It's summertime and that pretty much means the line-up of movies is brim full of remakes and sequels so let's talk about that, shall we? Recently as I wrote about sequels and the sequels of sequels, Damian at Windmills Of My Mind brought up an interesting point which I would like to expand on. Damian said that sometimes audience members can be "like spoiled children or gluttons" when it comes to stories. They are always wanting more. To be fed and when they're full they move on to something else.
This thought leads me to what I think is the root of all evil in film making. And that is the sequel and the remake. Damian went on further in his comments writing that the concept of a "sequel" is strange in itself because stories are supposed to be self-containing. I couldn't agree more. When a movie gets big and they decide to make a sequel, the purpose of creating a sequel is usually not for the purpose of advancing the story, it's in re-creating what was liked before. For the most part, when someone makes a sequel or re-makes a movie, it's purely for monetary reasons. That's a pretty big blanket statement I realize, but I would say for 80% of them, it's a fair assessment. And sometimes disguising that motive is hard. Spiderman 3 is a perfect example. I'm sure it became evident to Raimi that there wasn't a new story to tell. So what does he do? He fills the movie with bad guys. With remakes, the writer attempts to broaden the story to justify the remake somewhat. And that's usually at the cost of a good movie.
Take for instance the upcoming Halloween remake by Rob Zombie. He is re-imagining it so that we can better understand Michael Meyers childhood to see why he went so wrong. Michael Meyers could have been a bullied, cross-dressing perv with an abusive drunk father and a whore mom and I wouldn't give two shits about it. I just care that he scared the bejesus out of me. In the remake of Charlie and The Chocolate Factory, Tim Burton added more back story of Wonka's father to help explain the reason why Willy is the way he is. There is talk of remaking The Birds (God help us) and in doing so they are going to explain why the birds go crazy. And in maybe the worst offense, Thomas Harris, acting not like the great writer that penned Red Dragon and Silence Of The Lambs, takes a trip to hackville by writing Hannibal Rising, helping us better understand why Hannibal came to be.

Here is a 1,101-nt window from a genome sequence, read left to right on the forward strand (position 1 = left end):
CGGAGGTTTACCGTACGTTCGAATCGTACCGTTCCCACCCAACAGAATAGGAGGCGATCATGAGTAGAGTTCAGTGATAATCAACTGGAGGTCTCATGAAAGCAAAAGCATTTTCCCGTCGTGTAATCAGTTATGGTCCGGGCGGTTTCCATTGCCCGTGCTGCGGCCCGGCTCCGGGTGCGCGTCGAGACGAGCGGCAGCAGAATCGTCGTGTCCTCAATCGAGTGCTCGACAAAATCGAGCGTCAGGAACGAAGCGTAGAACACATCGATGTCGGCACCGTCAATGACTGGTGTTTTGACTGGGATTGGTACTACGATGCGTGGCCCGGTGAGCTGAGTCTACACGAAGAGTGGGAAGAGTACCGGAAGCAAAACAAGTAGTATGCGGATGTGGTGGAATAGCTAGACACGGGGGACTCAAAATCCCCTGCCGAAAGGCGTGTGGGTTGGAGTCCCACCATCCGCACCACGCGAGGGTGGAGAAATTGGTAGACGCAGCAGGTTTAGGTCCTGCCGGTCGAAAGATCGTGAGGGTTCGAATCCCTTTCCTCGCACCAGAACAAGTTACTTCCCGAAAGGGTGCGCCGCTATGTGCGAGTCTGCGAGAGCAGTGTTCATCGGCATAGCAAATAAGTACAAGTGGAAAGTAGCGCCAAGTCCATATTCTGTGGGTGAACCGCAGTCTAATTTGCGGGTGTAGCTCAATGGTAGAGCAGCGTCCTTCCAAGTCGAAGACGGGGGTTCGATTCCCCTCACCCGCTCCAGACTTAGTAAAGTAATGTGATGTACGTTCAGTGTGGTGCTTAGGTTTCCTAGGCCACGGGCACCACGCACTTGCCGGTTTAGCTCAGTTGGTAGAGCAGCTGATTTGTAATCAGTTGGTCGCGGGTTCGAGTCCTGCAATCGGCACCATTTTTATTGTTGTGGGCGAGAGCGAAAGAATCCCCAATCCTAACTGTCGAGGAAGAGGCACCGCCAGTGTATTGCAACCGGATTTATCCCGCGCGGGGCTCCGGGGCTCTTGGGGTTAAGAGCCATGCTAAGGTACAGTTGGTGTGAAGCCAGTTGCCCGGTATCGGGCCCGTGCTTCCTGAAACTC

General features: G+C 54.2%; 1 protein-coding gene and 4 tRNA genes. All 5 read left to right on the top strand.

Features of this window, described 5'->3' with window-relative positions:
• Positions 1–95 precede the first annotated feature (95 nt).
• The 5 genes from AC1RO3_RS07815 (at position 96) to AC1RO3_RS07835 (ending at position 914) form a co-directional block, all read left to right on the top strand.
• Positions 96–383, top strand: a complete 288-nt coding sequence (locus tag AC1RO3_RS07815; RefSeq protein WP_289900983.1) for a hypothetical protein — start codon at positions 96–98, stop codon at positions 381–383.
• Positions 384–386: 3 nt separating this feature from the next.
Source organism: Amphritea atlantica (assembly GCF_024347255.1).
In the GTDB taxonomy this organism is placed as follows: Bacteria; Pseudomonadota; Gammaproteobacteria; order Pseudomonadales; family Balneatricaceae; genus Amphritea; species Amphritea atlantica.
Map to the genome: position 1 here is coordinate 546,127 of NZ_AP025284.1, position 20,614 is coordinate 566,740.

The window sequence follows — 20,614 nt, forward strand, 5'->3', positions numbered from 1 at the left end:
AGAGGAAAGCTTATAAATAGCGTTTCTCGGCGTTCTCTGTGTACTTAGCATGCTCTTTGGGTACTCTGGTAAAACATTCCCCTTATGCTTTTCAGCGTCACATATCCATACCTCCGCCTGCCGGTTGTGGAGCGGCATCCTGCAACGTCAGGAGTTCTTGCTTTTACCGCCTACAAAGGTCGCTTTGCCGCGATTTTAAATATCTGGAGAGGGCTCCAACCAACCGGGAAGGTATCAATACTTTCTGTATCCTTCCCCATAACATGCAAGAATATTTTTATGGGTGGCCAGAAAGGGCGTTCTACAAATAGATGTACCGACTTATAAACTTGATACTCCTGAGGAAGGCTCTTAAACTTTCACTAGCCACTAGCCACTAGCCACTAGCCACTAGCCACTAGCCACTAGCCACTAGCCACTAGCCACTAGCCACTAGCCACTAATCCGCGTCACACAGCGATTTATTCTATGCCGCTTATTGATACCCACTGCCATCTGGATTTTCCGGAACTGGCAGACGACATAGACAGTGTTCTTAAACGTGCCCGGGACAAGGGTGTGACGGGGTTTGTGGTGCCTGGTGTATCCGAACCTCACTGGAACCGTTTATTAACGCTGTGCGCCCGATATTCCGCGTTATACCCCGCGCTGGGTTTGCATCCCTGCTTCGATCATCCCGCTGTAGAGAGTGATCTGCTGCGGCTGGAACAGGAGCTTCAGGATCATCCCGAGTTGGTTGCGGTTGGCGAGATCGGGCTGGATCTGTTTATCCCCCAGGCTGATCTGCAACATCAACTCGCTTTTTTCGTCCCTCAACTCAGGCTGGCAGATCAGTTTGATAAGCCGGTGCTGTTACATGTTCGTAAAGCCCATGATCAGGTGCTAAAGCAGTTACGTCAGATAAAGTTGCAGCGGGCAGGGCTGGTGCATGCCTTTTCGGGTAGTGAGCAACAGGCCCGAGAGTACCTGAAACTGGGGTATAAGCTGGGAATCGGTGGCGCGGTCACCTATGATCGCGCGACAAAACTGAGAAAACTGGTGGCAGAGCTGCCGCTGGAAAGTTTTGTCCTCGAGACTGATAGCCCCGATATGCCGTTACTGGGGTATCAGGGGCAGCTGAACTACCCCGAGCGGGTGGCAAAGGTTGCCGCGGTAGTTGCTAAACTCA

I loved that Lucas started the Star Wars series in the middle and now hate Lucas because he's gone back and given us the beginning.
As always there are exceptions to this. I think about two of Scorsese's films: The Color Of Money and Cape Fear as good examples. In The Color Of Money, we continue the story of The Hustler with Fast Eddy now becoming the money behind the hustle. It's a fantastic story that doesn't seem forced and makes sense. Notice that no one chose to show Fast Eddy growing up and showing why he decided to become a hustler in the first place. In Cape Fear, Wesley Strick gives us more of a dirty underbelly to the family. He updates the story a bit with natural friction in the family unit to show their vulnerability to a stranger.
And I'm not sure the blame lays with the audience so much as it does with the studios. It's funny, a studio has a hit and instead of trying to create a completely new movie that's just as good, they want to ride the coattails of the hit with the same story in different clothing. I don't think there are a bunch of people sitting around saying "make a sequel to that" once they've seen a good movie. They're just appreciating a good movie.
So I say shut up Hollywood. Quit telling me so much. Stop remaking and sequalizing and go out and make more original movies because the path you're currently taking is so well traveled that the carpet is worn through and I can see the ugly floor boards beneath.